New Orleans Saints Head Coach Sean Payton
Thursday, October 13, 2011
"Just with today's injury report: Zach Strief (knee) did not practice and Dave Thomas (concussion) did not practice. Devery Henderson (calf) was full, Jon Vilma (knee) was full, Martez Wilson (neck and shoulder) was full, John Gilmore was full and then linebacker Will Herring (left hamstring) did not practice. He went yesterday and then today did not practice with it today. Most of if not all of the emphasis today was just on third down."
What are your thoughts on David Thomas going into his third week with these concussion symptoms?
"We met yesterday. I would say he turned the corner a little bit. I think that happened at the early part of this week. That being said, we along with outside doctors want to make sure that it's 100 percent. A lot of the symptoms have gone away and it's just the sensitivity to a little light, just some things that he's working through. But I would say the early part of this week was a turning point for him. That's good news."
You usually go with three tight ends. How have you felt about only using two without David Thomas?
"We're going with two fullbacks so you would say there are four then with tight ends and fullbacks. You just have to have some flexibility within your plays in the event that someone's nicked up, then you might be in a personnel grouping where Marques Colston is the Y if you will. If I told you we have a play that is just read right, and Jimmy (Graham) is the Y in the pattern and that personnel is just 21, two backs and one tight end, there's probably a good chance that play next to it on the personnel would list 20 and so we wouldn't lose the play in the game in the event that we didn't have another tight end we wanted for the play. It forces you more than anything in the week of preparation to have plays that may be designed for Jimmy, and maybe some of them aren't, to have them backed up with when it's applicable with another personnel grouping so you can still run your offense. I was in New York, we played in the preseason against Atlanta and on one play two of our tight ends, both (Jeremy) Shockey and Dan Campbell got injured on the same play. This was the preseason but we had already had one injury the week before and all of a sudden in the second quarter we just didn't have any tight ends. That list changes real quick and you begin to scramble. You try to make sure you have where it fits backup personnel groupings that would allow you to run and some plays you would just be out of because it doesn't fit."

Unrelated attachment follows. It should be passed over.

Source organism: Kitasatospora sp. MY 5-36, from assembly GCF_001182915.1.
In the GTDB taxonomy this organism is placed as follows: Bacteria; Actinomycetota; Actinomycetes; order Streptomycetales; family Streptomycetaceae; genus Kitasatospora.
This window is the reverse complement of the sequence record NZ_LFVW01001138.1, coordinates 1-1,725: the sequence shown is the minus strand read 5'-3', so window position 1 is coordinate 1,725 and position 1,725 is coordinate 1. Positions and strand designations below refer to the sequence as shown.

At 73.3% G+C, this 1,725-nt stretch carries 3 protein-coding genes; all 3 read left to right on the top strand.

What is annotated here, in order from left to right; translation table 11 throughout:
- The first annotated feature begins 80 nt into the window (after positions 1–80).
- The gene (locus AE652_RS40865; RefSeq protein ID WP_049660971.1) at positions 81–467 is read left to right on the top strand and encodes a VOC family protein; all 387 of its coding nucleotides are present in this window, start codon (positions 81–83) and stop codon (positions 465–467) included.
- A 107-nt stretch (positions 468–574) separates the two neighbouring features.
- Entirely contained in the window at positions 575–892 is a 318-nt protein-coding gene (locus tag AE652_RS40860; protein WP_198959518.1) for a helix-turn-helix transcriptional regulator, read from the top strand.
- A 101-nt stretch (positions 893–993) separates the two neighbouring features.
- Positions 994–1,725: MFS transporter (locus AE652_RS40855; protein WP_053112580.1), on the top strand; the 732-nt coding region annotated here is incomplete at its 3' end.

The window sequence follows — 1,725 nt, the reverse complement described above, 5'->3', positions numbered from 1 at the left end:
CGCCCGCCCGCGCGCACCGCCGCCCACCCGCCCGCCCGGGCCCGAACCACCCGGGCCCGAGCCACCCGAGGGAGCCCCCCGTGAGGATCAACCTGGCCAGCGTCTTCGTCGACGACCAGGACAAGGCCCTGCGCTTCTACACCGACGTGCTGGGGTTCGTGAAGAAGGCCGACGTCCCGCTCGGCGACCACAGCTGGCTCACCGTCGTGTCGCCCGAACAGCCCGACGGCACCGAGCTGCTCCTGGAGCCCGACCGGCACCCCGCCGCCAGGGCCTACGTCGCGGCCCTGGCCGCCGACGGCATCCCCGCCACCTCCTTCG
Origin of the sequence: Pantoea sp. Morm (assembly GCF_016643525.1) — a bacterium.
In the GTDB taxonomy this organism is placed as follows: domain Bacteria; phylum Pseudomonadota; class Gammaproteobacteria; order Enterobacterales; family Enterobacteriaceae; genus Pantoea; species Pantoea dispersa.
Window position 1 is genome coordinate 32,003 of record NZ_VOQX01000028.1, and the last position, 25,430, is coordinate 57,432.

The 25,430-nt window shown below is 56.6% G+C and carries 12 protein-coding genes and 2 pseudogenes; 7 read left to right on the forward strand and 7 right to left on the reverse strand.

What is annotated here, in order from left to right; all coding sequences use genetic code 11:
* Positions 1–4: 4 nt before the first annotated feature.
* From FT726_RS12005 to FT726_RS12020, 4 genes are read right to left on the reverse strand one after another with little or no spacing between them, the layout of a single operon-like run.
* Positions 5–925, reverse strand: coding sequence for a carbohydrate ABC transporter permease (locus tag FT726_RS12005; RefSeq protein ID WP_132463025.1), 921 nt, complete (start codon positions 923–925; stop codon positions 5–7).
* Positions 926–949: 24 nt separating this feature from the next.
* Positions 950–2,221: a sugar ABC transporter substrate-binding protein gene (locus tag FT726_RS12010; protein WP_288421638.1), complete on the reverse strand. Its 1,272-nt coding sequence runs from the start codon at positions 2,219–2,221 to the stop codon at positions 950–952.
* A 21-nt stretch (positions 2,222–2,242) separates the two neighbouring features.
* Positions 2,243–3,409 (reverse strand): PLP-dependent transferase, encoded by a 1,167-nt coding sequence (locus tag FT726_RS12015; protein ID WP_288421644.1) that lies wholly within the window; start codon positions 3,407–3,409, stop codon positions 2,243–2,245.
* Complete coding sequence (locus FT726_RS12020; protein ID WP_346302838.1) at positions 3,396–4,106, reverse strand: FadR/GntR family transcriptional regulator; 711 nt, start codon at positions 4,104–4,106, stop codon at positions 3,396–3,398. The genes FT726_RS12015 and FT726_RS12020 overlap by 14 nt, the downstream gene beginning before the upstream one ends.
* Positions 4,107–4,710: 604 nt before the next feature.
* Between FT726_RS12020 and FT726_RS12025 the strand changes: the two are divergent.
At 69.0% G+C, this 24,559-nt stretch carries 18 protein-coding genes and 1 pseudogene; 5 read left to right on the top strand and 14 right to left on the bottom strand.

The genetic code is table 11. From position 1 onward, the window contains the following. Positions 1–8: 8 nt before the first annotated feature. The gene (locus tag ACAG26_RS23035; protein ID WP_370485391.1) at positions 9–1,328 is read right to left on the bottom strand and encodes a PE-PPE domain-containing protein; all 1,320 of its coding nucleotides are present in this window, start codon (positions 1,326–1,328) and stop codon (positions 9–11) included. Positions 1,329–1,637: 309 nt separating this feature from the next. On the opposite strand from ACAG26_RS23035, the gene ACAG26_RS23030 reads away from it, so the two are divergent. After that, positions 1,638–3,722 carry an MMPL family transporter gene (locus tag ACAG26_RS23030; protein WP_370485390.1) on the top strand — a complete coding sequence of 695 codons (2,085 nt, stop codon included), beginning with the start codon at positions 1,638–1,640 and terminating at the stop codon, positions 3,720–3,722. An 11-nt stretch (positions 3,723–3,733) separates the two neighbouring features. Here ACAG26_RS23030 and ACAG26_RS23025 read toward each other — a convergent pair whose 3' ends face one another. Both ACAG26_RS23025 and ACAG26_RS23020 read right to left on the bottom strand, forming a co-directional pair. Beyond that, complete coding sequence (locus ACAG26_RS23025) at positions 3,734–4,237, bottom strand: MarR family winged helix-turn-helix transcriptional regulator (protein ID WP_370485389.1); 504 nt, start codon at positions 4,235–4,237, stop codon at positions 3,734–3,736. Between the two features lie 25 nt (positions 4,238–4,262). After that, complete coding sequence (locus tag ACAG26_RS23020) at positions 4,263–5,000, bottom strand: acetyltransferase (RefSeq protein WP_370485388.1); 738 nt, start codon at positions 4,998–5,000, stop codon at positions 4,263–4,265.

How would you rank the development of Adrian Clayborn, Da'Quan Bowers and Mason Foster on the Bucs defensive line and do you think they made these draft choices with the Saints offense in mind?
"I think that they've done a great job of just making an emphasis of improving and getting young, good defensive players on their team. I think we kind of approach each draft with those opportunities and sometimes you're able to and other times you end up with a different selection. With Bowers and Clayborn, those were two very well thought of ends that all of us, not just Tampa Bay or the Saints, but a lot of the league probably had high grades on. Foster was the same way that we really liked. You see these young defensive players in their front that are getting better week to week. Those are hard positions often times to find in free agency, especially the end position. They're all getting snaps and Clayborn is doing very well in his first season. He was a guy that was in here on a visit. He was a guy that was in our cloud if you will when it comes to our pick. He definitely was one of the players we had discussed. Foster was the same way. We really had good grades on him. With Bowers, he's jumped in and his health hasn't been an issue. That was the thing that a lot of people initially were somewhat concerned with. Those are three good, young defensive players that will play and be productive for a long period of time with them. When the draft takes place and your division is selecting, you pay attention to who they're selecting whether it's Atlanta, Carolina, or Tampa. The selection is always nicer when it's someone you didn't grade as high and it's not as nice when all of a sudden the selection is made and you'd like that player just as much. But those are guys that are doing well."
It seemed like you guys almost had a chance at getting Mason Foster in the draft.
"I think we felt like there was a real good chance he was going to get taken in the second round because he can run, he started the season playing in the base, very quickly he's playing three downs now. They keep him on the field in the nickel, he's a guy that can run and is very active."
Where do you see Patrick Robinson as a first round pick on the time table?
"A lot of it is by position, but Patrick is doing very well. I think we've seen a big jump from year one to year two. We're pleased. That position is one where historically, and this isn't always, but a lot of the better corners in our league were drafted high. He's someone who has that speed, who has those ball skills, and now into his second year you're seeing his development. A guy like Robert Meachem, it took a little longer because of health or for whatever reason. The key is that, not only do you have the vision, but also early on you're paying attention to the things you thought you saw in the evaluation and you're beginning to see in the course of practice. A very generic statement would be three years: first year is a rookie season, second year he still has kind of the benefit of the doubt, but usually the third year you begin to see something with the player, and that's not always but certainly Patrick has fit in and transitioned well."